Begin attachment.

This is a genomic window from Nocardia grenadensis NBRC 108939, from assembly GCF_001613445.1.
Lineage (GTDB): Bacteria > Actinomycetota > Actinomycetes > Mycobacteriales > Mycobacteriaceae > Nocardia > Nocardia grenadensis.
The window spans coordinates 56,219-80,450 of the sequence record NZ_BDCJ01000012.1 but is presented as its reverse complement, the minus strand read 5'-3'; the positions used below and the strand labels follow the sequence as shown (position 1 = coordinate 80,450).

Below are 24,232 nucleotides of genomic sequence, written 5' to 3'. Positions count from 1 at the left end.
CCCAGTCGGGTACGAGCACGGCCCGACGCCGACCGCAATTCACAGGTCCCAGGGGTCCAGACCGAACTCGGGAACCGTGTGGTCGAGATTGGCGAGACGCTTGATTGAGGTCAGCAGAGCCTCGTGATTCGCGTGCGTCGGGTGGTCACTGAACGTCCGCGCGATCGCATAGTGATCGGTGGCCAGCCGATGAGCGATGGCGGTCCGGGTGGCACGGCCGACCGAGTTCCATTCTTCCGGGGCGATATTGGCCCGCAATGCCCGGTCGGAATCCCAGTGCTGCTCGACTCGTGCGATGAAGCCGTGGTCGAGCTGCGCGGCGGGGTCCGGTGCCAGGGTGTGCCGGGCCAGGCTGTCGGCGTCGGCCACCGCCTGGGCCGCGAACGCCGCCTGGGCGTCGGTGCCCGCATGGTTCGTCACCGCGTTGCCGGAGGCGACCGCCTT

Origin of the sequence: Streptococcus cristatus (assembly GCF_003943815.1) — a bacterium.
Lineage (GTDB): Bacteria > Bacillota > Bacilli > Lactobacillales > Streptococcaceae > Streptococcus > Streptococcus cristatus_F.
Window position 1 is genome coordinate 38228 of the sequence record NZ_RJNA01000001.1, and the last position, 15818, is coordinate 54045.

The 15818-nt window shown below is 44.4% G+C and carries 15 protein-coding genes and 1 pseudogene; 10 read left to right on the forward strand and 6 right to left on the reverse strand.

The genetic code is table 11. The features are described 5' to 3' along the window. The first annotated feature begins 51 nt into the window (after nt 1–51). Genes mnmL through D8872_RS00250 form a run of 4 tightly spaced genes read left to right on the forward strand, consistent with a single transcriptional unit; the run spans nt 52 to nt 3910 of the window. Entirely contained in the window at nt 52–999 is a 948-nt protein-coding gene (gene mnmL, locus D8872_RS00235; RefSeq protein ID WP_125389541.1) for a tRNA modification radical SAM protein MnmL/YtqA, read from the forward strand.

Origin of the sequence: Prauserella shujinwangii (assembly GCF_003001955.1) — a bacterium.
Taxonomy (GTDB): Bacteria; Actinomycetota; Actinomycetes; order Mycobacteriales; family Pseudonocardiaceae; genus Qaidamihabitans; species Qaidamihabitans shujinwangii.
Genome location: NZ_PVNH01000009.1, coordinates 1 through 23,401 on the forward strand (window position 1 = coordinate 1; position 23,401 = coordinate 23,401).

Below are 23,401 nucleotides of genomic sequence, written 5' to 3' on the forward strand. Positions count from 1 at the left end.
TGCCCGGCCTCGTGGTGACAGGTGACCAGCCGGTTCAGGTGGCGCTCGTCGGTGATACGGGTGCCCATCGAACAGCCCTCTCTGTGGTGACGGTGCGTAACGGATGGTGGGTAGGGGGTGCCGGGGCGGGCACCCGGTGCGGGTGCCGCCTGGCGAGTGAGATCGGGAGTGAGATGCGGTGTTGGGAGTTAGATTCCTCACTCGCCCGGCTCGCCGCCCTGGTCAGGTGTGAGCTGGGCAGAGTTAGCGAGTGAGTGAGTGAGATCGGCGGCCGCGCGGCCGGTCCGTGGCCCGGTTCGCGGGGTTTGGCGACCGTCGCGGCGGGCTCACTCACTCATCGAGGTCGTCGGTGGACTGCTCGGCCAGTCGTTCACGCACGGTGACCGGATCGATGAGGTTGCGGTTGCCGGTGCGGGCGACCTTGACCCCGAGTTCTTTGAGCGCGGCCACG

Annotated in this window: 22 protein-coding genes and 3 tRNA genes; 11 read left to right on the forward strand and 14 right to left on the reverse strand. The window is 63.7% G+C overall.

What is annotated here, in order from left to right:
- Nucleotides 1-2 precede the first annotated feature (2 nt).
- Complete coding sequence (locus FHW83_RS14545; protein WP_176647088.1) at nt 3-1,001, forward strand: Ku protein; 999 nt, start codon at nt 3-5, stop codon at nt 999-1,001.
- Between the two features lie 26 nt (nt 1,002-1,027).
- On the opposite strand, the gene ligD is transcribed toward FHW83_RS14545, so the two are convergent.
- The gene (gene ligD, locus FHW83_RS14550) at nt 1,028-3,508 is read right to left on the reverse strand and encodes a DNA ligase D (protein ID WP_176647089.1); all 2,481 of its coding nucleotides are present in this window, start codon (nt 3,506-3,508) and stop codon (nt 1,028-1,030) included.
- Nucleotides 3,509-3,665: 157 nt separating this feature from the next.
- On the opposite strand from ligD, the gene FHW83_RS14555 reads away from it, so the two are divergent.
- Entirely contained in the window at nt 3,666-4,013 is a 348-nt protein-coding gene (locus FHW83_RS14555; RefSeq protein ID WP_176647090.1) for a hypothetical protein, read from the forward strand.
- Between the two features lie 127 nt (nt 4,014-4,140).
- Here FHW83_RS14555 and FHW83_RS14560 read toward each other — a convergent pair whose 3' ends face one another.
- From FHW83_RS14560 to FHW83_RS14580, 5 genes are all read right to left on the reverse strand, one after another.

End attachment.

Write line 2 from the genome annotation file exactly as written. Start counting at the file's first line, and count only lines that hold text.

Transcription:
Lineage (GTDB): Bacteria > Actinomycetota > Actinomycetes > Mycobacteriales > Mycobacteriaceae > Nocardia > Nocardia grenadensis.